A833 Can't Downshift / Poor Performance

Transmission and Drivetrain Tech

  1. 440fury

    440fury Well-Known Member

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    Hey Guys,

    I am having a lot of trouble with a rebuilt ("rebuilt") transmission I bought. The trans shifts into gear just fine when idling in the driveway, and is marginal on upshifts (minor clash), but I can't for the life of me get this thing to downshift into gear while the car is moving.

    I read through a lot of posts on here, and so far I've:
    - Pulled the trans, inspected the clutch, cleaned/greased the input shaft,
    - Tried 3 different fluids; ATF, 75-90, and 85-140 (no real difference)
    - Checked the clutch disengagement (I can spin driveshaft by hand with clutch in, car in gear)
    - Ordered new shift rods and arms, installed, and adjusted the shifter perfectly.
    - Adjusted the stops on the shifter
    - Checked the pilot bushing for binding (it is perfect and new)
    - Checked the throwout bearing
    - Pulled the side cover - shift fork for 1-2 had some minor wear on it, and reverse gear was a bit chewed (not from me), but nothing absurd. Actuated the shift collars by hand and it all seems to jive just fine.

    Is there anything I am missing that I can try here?

    *** Not that it matters, but I did try to order a rebuilt one from Brewers, but unfortunately they were backed up until September (when I called in March) and I wanted to drive the car this summer.
     
  2. geardaddy

    geardaddy Member

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    put the back on jackstands and go through the driving motions with the wheels in the air and see what it does..
     
  3. 67Dart273

    67Dart273 FABO Gold Member FABO Gold Member

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    Possible it's a pilot bushing problem, bell misalighment, not enough clutch pp release even though "you think" otherwise, sure sounds like a release problem rather than an actual gearbox problem to me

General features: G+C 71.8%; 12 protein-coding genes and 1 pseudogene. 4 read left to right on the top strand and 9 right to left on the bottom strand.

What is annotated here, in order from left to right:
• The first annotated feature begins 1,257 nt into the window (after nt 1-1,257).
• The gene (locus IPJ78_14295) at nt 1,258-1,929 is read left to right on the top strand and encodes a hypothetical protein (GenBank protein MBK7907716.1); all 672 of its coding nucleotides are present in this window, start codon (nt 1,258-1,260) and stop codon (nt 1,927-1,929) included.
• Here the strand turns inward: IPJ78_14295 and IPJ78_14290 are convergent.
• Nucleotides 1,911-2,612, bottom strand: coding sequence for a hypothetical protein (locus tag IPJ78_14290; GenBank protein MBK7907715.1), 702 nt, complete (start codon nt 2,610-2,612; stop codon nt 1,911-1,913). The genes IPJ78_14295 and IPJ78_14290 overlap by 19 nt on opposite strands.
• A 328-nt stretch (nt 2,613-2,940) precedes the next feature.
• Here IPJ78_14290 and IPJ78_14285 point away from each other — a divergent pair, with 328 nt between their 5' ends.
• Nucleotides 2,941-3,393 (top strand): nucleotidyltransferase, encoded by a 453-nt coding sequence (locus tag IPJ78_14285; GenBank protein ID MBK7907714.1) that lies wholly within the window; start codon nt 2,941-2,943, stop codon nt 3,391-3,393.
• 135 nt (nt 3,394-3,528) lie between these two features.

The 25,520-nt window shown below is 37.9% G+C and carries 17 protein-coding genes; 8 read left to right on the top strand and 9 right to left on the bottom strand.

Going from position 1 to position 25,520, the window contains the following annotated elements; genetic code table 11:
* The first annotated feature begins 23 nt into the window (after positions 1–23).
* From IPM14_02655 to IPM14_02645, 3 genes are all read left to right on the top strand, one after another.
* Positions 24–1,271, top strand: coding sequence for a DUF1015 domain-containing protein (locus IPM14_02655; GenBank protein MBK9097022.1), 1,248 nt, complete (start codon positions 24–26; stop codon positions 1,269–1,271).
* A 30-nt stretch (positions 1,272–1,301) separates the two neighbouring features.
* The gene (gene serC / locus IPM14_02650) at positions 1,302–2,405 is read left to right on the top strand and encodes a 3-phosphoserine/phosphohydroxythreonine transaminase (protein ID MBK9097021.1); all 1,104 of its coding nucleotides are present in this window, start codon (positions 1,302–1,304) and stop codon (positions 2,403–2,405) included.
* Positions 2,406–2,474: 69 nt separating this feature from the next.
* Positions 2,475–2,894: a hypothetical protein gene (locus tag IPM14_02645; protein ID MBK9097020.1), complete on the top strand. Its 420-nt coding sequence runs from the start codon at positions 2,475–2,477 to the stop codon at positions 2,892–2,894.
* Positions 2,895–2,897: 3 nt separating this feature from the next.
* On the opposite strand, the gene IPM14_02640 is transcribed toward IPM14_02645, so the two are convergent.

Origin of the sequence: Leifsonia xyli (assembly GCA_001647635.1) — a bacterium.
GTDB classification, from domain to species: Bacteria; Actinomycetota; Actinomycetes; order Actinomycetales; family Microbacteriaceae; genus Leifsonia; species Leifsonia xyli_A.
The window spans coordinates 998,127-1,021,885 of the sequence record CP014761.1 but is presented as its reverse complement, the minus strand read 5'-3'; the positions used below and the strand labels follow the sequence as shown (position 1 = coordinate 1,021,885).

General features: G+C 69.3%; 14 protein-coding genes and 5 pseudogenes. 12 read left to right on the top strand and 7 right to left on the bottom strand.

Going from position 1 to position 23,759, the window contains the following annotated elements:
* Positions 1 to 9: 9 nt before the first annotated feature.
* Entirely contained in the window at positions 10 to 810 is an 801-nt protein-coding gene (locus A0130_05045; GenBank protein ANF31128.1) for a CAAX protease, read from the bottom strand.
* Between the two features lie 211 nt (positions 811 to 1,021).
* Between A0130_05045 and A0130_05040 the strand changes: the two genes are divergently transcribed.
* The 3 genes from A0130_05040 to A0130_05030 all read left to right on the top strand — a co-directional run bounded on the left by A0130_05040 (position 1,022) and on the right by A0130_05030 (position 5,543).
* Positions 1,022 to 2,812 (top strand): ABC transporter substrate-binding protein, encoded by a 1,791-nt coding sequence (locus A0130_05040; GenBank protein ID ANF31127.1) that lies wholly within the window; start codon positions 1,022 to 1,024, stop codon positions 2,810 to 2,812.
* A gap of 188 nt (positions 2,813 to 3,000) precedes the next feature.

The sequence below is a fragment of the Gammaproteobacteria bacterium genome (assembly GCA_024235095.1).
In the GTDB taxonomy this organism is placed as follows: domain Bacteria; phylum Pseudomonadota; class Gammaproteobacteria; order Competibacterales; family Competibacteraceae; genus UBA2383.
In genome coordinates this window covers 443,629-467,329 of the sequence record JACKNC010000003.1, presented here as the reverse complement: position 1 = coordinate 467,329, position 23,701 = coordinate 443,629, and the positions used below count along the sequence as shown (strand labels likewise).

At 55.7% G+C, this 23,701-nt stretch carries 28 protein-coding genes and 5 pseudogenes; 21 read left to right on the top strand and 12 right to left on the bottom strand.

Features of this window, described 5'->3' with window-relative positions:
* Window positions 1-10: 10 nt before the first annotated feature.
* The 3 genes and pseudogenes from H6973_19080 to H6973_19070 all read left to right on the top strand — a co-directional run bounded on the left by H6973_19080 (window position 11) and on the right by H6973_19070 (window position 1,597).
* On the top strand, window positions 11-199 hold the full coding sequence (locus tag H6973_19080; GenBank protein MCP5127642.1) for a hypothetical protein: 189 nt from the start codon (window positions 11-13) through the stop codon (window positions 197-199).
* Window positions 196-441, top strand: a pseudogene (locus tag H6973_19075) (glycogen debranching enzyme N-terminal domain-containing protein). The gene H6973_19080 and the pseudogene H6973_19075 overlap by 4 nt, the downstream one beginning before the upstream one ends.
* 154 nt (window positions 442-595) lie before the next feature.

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    • RustyRatRod

      RustyRatRod I was born on a Monday. Not last Monday. FABO Gold Member

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      What clutch have you got in it? If it's a diaphragm clutch, did you remove the over center spring? They are only used on the Borg and Beck three lever style and need to be removed for the diaphragm style. That can cause some issues too.
       
    • 440fury

      440fury Well-Known Member

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      Thanks, it's a diaphragm clutch and the over-center spring has been removed.

      Additional information: this transmission is replacing my old one, which shifted and operated just fine, but had a lot of miles and was worn-out. The pilot bushing, clutch, shifter, shift arms, shift rods, driveshaft, flywheel all have less than 1000 miles on them.

      @67Dart273 Thank you, I'll try adjusting it again tomorrow. I saw elsewhere (on another post on FABO) that if the driveshaft spins freely with the car in gear, clutch in, and tires in the air, it should be good, or at least very close. I'll crack out the Ye Olde feeler gauges and pull the inspection cover tomorrow to confirm.
       
    • RustyRatRod